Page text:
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Meeting ID: 96614819404; Password: VOTE

With the timely recognition of the 2020 National Black History Month Theme, “African Americans and the Vote” and the upcoming November election, the VAHC will sponsor a series of events this Fall to further educate students and the broader community on voter rights and the importance of civic engagement to bring about social change.  The year 2020 marks one hundred and fifty years since the passage of the Fifteenth Amendment barring voter discrimination on account of race and the centennial of the Nineteenth Amendment and the culmination of the women’s suffrage movement.

This Town Hall event will serve as an opportunity to learn more about your rights and the importance of voting from officials that were elected by the people to serve in Central Florida.

Special Guest Panel Features:

• Judge Emerson Thompson (retired)
• State Attorney, Ninth District Circuit Court, Aramis Ayala
• Florida House Representative Rene Plasencia
• Orange County Clerk of Court Tiffany Russell Moore

Event Details

User Activity

The African Heritage Committee is to be commended for taking on this topic and for organizing this town hall. All four speakers were important people to bring to Valencia. All have had, or currently have, significant careers in public service, and for different reasons all were important people to listen to, to question and to challenge. Any one of these four people would have been a very valuable speaker just by herself of himself. The fact that you brought all four together at the same time speaks to your ability to organize these events. We appreciate that.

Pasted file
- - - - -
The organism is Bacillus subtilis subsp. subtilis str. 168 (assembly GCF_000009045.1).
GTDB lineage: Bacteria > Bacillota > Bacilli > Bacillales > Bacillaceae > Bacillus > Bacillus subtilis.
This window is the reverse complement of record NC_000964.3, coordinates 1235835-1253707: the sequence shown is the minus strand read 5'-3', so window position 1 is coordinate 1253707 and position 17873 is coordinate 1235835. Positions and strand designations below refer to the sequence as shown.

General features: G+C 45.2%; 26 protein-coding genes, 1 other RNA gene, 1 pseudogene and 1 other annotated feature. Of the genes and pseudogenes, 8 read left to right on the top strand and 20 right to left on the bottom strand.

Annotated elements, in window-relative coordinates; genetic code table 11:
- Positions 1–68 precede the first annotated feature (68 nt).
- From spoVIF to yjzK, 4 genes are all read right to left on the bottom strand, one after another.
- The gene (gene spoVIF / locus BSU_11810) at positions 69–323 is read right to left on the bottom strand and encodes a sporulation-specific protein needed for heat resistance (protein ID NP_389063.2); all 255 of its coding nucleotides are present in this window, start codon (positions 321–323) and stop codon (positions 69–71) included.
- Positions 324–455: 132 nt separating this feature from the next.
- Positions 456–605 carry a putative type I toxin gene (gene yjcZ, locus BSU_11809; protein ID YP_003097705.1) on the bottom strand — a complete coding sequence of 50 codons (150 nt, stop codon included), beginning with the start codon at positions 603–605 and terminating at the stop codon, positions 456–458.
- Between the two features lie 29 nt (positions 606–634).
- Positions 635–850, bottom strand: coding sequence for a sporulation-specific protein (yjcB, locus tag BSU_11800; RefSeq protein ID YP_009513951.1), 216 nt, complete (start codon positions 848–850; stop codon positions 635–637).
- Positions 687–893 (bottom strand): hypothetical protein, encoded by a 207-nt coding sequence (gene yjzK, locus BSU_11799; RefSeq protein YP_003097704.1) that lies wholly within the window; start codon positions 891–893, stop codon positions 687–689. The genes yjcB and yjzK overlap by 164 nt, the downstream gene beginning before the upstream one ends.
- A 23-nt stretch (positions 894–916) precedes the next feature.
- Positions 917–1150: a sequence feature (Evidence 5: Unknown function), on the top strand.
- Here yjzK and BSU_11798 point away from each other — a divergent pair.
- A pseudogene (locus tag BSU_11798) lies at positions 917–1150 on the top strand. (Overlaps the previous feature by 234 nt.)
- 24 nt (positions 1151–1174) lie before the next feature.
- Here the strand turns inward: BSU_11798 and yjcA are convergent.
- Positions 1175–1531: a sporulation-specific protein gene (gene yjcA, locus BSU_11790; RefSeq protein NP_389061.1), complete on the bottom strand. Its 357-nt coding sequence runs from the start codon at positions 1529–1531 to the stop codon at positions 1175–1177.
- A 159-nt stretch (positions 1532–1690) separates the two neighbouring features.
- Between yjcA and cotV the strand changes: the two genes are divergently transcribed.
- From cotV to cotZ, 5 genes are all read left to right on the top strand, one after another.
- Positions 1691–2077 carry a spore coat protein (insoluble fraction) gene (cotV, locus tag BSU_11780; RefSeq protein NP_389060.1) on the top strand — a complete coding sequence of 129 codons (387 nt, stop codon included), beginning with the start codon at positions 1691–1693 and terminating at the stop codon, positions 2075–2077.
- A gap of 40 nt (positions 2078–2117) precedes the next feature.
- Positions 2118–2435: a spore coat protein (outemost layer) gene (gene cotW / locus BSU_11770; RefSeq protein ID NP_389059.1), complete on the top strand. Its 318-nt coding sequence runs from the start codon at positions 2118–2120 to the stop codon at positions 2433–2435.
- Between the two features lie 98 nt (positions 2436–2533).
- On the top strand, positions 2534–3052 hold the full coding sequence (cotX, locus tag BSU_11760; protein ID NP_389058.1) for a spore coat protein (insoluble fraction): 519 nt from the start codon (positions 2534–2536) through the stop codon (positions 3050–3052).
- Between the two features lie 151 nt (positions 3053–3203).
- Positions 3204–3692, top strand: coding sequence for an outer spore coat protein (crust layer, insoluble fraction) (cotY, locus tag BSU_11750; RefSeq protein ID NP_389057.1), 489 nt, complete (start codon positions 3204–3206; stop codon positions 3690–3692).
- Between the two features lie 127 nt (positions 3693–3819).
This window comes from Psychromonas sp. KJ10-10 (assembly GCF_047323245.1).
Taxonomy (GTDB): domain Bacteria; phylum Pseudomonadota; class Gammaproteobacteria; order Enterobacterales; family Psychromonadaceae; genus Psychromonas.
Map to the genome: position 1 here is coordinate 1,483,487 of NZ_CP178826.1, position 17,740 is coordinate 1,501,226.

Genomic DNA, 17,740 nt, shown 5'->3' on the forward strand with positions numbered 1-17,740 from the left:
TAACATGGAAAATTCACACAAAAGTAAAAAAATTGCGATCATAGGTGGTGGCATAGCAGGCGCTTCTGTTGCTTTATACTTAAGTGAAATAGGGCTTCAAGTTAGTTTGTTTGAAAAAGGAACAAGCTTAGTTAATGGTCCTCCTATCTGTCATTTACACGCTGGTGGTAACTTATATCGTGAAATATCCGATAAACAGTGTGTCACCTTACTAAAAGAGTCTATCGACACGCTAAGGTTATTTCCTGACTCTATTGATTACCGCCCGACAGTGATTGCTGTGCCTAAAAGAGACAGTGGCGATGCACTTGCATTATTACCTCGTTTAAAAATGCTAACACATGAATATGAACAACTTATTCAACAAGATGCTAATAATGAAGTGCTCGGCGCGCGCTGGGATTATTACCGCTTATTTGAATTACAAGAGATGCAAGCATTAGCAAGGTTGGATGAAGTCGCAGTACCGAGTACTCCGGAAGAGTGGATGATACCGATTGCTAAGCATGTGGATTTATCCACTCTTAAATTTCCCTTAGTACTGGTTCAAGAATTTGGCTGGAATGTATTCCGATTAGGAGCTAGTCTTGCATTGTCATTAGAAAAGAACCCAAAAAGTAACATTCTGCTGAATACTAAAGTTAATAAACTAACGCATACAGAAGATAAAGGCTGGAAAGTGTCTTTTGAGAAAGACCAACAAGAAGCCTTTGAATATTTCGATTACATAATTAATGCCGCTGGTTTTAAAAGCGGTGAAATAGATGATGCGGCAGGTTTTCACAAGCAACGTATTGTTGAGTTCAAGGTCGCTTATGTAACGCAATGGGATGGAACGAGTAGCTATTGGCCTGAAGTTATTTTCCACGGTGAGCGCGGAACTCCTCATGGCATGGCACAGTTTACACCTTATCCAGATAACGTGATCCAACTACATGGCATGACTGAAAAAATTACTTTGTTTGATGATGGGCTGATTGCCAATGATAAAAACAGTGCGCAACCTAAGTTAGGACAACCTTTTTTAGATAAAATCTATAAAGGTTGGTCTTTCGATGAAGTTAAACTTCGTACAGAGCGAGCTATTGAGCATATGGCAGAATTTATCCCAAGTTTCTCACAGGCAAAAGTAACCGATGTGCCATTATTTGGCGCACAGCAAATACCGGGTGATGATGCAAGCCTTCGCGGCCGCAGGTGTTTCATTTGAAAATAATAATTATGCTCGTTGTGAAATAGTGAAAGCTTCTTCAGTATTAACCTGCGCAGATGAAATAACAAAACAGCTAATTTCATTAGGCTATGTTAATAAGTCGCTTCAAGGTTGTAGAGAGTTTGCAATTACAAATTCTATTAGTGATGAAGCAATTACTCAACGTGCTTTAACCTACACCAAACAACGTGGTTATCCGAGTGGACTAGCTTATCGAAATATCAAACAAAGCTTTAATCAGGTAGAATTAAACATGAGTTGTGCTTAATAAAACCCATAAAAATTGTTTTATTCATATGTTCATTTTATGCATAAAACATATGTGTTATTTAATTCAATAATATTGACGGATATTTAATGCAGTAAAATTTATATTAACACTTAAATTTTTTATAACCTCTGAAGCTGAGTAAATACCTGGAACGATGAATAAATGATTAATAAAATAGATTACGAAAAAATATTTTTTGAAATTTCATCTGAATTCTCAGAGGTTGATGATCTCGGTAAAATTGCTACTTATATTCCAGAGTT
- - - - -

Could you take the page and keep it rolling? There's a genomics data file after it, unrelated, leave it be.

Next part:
If I may add, the ability of Judge Thompson, State Attorney Ayala, and County Clerk Moore to speak to both racial justice issues and their own careers within a judicial system that too often makes victims of racial minorities was especially poignant, and important. They went beyond easy pronouncements, which they could have made, that our judicial system is all good, or all bad, but instead offered nuanced perspectives from their long experience within our community and as professionals within the judicial system. They made important points, and I was glad that your program had so many participants to listen to their words.

If I had one point of advice, it would be not to shut down questions, particularly to elected representatives such as Rep. Plasencia. You advertised your program as a town hall, which suggests that the format will be questions from the audience. Instead, the questions seemed to be written by your moderators, with no clear option for audience participation. Your questions for a member of the legislature were too easy, especially given that Rep. Plasencia has taken a position that favors the disenfranchisement of many racial and ethnic minorities. You missed an opportunity here to teach students to make their elected representatives accountable, especially when the issue is very much part of current public debate and when the person you invite is part of the decision-making on this topic. If you ask me, these town halls should be training students to ask hard questions, not to retreat from hard issues.

In any case, we appreciate your work. What you put together took time and effort to organize.

Mark McMeley
Humanities, Osceola